Thos. Harper Guitars

elcome to the website of Thomas Harper Guitars. I build classical guitars based on Torres and Hauser traditions and steel string instruments with fingerstyle playing in mind. Have a look around and if you have any questions or comments, please feel free to contact me at your earliest convenience.

News - June 2014

The Northwest Instrument Show hosted by Marylhurst University near Lake Oswego, Oregon was a very good show. It's a show that is definately worth attending if you are in the area at the appropriate time. There are a lot of top notch Northwest builders and some wonderful performers playing the instruments on display. I enjoyed talking with attendees and friends as well as seeing the wonderful workmanship on display.

My current project is a classical instrument that I hope to have completed in time for the Guild of American Luthiers convention that will be held in Tacoma, Washington July 23-27. These conventions are information packed and a lot of fun. The instruments on display are open to the public on Saturday, the 26th.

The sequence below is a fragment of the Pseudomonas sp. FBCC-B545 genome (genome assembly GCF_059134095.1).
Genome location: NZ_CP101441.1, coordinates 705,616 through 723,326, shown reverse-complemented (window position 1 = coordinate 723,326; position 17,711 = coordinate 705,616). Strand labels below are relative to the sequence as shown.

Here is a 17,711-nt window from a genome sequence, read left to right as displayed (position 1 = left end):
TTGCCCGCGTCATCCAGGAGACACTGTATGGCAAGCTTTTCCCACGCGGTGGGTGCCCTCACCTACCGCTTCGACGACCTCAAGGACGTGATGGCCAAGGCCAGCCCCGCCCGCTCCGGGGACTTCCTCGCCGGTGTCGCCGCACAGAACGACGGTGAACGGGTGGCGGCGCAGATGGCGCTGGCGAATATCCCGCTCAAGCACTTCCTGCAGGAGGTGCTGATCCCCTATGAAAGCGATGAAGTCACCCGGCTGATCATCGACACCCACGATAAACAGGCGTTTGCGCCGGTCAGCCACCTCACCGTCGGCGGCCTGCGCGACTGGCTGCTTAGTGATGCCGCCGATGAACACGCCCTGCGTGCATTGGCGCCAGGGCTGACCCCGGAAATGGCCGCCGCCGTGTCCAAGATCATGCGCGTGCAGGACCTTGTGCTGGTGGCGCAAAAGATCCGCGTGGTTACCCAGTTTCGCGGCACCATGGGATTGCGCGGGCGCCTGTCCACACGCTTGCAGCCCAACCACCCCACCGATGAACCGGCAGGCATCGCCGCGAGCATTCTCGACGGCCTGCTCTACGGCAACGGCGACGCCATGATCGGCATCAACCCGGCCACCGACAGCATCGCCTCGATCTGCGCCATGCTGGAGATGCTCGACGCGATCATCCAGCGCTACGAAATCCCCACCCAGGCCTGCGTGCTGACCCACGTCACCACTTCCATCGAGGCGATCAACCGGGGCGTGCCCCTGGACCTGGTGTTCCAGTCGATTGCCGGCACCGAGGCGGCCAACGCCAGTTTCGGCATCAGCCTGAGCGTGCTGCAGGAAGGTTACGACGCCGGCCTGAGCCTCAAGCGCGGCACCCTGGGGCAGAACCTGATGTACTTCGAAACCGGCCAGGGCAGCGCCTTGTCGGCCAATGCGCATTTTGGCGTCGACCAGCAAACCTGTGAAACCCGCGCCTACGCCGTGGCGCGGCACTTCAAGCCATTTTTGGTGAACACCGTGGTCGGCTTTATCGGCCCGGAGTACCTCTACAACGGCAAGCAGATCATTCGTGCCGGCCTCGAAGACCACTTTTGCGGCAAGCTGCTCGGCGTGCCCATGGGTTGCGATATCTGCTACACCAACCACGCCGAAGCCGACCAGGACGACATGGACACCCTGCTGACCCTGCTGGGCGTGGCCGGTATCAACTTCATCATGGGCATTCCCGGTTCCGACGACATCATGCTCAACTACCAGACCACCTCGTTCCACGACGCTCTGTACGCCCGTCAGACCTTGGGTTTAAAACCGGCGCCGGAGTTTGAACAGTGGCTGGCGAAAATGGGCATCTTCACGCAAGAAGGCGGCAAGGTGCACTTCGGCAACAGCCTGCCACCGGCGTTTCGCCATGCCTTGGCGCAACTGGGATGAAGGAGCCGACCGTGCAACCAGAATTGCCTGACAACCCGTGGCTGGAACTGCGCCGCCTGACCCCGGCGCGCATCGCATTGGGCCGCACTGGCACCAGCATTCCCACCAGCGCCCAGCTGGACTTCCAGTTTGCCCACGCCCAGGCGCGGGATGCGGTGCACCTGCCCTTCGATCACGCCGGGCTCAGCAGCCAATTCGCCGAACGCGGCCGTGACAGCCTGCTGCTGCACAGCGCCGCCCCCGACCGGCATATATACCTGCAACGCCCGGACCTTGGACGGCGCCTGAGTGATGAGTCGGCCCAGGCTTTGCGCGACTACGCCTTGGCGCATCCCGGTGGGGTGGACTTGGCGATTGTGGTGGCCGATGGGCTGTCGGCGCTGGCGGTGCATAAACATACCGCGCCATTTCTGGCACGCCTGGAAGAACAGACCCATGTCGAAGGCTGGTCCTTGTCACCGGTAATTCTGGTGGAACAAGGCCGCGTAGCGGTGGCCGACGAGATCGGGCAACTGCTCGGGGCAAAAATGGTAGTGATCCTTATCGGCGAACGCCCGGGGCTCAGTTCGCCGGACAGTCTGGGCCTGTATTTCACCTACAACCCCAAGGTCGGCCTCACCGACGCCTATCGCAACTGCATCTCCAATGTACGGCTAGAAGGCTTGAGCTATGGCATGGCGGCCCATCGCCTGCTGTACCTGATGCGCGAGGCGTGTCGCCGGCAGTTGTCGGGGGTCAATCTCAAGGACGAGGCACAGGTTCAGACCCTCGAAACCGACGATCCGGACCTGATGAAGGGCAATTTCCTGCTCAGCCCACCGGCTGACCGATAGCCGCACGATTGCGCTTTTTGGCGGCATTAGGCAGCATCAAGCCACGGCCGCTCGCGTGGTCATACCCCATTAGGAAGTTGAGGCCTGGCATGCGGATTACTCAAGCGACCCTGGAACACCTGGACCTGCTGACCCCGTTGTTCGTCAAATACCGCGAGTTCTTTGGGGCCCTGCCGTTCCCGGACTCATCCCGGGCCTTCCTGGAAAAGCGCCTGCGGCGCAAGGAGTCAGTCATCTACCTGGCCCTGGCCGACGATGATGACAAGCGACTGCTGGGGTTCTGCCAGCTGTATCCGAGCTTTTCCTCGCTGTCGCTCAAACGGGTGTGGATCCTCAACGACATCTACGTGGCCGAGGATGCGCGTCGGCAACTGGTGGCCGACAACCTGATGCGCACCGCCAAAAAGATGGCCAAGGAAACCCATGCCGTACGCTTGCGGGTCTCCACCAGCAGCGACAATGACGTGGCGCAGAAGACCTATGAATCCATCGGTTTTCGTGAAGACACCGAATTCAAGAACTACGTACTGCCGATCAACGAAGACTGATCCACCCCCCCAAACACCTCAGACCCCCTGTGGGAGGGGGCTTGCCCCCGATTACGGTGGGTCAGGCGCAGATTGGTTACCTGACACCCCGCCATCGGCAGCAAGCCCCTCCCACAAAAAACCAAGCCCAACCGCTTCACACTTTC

I think I've used a total of 2 "store bought" rosettes since I began building. All the rest have been handmade. Generally, I follow my current whims for the design. Weather, seasons, or patterns found in nature or human made objects can inspire a design. Lately, I've been looking at Santos Hernandez's designs. He is one of my favorite builders and a current focus of my studies. So the current building project will have a rosette inspired by an instrument he built in 1921. Below is a photo of the rosette's humble beginnings. Veneer strips are glued together into columns and the columns are thinned to the desired thickness. The columns are then glued together to form a log, the ends of which display the desired pattern. I will have to make several such logs for this particular pattern. They will be glued side by side to create the final pattern. This is a traditional method of building rosettes.